> Maybe we are long overdue for an open standard protocol for social interactions on the web

This exists as a W3C recommendation (ActivityPub), and before that you had pioneers working on things like StatusNet and GNU Social, way back in 2008.

ActivityPub exists, it's just niche.

Maybe Elon will let mastodon instances interact with twitter or something. It'd be unlikely, but very cool

>I can't go to slow social without all my friends coming with me, so I'm stuck with Instagram/whatsapp.

That's the problem if these new social networks have nothing to add in terms of functionality. There are many examples for come-for-the-tool-stay-for-the-network strategies that work.

There is (was) Patchwork [1].

[1] https://github.com/ssbc/patchwork

You should give ActivityPub[1] a look. There are plenty of platforms based on this already.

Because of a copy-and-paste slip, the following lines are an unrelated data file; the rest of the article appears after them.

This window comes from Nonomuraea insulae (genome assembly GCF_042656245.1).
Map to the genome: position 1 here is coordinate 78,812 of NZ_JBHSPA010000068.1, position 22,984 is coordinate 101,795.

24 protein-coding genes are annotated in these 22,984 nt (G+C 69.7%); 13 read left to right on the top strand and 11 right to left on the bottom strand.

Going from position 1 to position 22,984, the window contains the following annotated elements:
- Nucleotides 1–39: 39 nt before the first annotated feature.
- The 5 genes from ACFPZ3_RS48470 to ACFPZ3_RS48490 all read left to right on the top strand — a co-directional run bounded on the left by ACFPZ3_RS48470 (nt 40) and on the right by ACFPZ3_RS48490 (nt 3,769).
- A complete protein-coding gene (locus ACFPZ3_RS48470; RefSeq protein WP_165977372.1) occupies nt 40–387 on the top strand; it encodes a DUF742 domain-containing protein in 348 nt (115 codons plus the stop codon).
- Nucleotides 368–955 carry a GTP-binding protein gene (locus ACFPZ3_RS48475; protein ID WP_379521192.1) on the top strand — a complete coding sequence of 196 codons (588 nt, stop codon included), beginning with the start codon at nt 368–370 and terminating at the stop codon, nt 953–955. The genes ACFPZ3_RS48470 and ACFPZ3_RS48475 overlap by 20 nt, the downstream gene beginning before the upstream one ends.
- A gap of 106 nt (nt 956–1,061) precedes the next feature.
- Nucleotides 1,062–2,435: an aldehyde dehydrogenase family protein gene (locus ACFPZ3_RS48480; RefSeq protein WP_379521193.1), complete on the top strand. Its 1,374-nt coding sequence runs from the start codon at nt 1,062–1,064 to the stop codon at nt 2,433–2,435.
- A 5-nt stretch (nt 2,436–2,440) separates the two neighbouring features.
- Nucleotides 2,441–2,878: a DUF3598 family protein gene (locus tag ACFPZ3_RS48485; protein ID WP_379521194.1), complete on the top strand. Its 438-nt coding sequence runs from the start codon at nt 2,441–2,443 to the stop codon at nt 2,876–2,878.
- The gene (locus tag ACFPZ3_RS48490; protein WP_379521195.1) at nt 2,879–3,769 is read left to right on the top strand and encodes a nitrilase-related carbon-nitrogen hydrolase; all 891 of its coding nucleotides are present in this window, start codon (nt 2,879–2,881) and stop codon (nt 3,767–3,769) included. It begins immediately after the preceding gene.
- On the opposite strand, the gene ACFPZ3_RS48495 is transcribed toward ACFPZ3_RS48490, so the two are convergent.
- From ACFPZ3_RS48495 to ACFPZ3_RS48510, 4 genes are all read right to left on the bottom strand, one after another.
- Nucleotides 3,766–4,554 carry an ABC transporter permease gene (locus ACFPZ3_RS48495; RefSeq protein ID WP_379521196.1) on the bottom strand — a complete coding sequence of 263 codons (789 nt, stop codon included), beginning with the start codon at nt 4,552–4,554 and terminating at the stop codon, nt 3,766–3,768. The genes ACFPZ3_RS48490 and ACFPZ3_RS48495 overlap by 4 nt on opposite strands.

[1]: https://en.wikipedia.org/wiki/ActivityPub

Nice to see what I think is a trix[0] editor for the rich text posts.

[0] https://trix-editor.org/

Yup! It's Trix alright. I was pretty amazed out how heavy and complicated most rich text editors are. But then again, it's a pretty complex interaction they have to design around.

I kind of love it, but it sort of feels like the burn of social networks at this point is less about the bite sized crap stream and more that some entity now has my social network and interests saved for the purpose of targeting ads. Ads are the evil that drives the crap to keep us doom scrolling. Has this somehow found another revenue stream? Ads as a revenue stream is the issue, not the size or rate of posting.

Low overhead costs and charging users something like $3/mo would be the target for sustainability if the network ever starts to have significant operating expenses. Until then, it's really cheap to keep running.

Missed opportunity to call it "Slowcial" ;)

I had the same thought and had been holding my tongue. I think the more literal name probably suits the intent of the service better but my impulse to terrible portmanteau is screaming. :)